Second, the people in these areas have not had a good experience with the government since independence. They claim that they have been neglected, downtrodden, and beaten physically and mentally for so long by those in power and feel as if they have no one looking out for them. There is a widespread belief that there exists a system of oppression put in place by the government that continues to be a factor in the lives of people in the area. If the people cannot trust their own governments to support their best interests, really the only choice they have is to demonstrate and resist the systems they believe are oppressing them.

Third, the experiences of the peri-urban satellite towns of Kondele, Nyalenda, and Nyawita in Kisumu are a microcosm of what happens in many places around Africa. Social and political issues that occur in these areas serve as an example of the many challenges that Africans all over can relate to in a continent that has been taken away from them, an area where those in charge of the economy refuse to support the local people, and where the existing political system does not care about the very people that it purports to support. Consequently, there have been many socio- economic and political factors that have pushed Kondele, Nyalenda, and Nyawita into rampaging every time there is political turmoil.

Many years after the end of colonialism, we see relatively little change in the hearts and minds of those in power who are more than happy to continue with the trend of profiting off of the labor and resources of the Africans the way colonial powers did during the colonial period in Africa.

From the above, it can be deduced that many factors have contributed to putting Kondele, Nyawita, and Nyalenda on the cross roads of riots, protests, and demonstrations. The politics of the day in Kenya, and the Raila factor have also made Kondele, Nyalenda and Nywaita prone to the outbreak of violence. But, while one can blame politics for sparking off these protests, one should also bear in mind the social and economic forces that also often compel the area residents to go to the streets to protest and demonstrate against social, economic, and political injustices in the region, in particular, and Kenya, as a whole.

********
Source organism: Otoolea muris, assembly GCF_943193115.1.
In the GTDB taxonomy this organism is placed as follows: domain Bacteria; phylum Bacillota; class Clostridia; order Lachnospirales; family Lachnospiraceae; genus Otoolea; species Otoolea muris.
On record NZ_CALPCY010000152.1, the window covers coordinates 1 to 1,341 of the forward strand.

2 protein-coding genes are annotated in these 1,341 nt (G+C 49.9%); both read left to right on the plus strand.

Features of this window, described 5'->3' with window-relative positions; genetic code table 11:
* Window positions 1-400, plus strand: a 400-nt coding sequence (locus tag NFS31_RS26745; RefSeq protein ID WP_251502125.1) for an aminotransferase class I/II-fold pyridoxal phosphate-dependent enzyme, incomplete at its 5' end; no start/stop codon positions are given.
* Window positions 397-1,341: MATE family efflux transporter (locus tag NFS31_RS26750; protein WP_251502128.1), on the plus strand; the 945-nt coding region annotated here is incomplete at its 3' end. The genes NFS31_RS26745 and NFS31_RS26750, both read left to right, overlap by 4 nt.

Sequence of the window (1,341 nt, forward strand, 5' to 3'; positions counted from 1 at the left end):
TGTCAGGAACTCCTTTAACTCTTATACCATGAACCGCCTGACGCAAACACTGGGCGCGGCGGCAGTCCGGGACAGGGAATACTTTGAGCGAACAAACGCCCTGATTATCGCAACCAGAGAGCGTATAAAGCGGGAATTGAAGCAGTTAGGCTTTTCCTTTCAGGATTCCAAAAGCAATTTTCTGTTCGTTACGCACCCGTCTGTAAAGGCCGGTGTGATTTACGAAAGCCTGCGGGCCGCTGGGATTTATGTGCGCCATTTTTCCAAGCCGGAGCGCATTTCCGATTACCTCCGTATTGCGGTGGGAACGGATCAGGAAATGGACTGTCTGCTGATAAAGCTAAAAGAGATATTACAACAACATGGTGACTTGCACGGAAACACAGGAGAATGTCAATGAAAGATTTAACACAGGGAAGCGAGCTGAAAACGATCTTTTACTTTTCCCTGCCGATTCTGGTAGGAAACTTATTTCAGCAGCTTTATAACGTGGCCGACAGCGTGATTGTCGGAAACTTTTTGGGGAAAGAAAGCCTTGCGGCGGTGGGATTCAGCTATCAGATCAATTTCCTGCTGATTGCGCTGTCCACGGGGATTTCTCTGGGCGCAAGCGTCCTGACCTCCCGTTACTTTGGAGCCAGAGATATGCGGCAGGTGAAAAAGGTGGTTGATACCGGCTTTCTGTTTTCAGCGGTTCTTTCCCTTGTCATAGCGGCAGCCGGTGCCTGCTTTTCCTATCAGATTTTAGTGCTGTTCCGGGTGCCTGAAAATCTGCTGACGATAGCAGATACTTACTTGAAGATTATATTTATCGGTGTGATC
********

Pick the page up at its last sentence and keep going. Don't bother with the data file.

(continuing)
In conclusion, it is clear that the ground on which Kondele, Nyawita, and Nyalenda are standing on have been saturated with the blood of protesters. The people in these areas have always led protests against injustices in a region that is well-known for its opposition politics. We rest our case.


Kondele Town

Kondele Town: Photo self-taken by Said Wesonga, Maseno University, February 25, 2015

Kondele Police Station and Highway

Kondele Police Station and Highway: Said Wesonga, Maseno University, February 25, 2015

Kondele Police Station

Kondele Police Station: Said Wesonga, Maseno University, February 25, 2015


Tuk-Tuk: This is a common mode of transportation in peri-urban and low-income neighborhoods in Kisumu such as Kondele, Nyalenda, and Nyawita. ~ Said Wesonga, Maseno University, February 25, 2015

Nyalenda Estate Sign

Nyalenda Estate Sign: Said Wesonga, Maseno University, February 25, 2015

Nyalenda Estate Residences

Nyalenda Estate Residences: Said Wesonga, Maseno University, February 25, 2015

Jobless Corner in Kondele

Jobless Corner in Kondele: This image shows youth seated under a stall, playing “Draft” because they have nothing to do. They thus readily avail themselves for violence and “frakers”. ~ Said Wesonga, Maseno University, February 25, 2015

Human Rights Protest

Human Rights Protest: A 2010 demonstration held in Cape Town, South Africa in regards to the poor sanitary conditions many people have to deal with as a result of the lack of attention from state and local officials. ~ Justin Van Zyl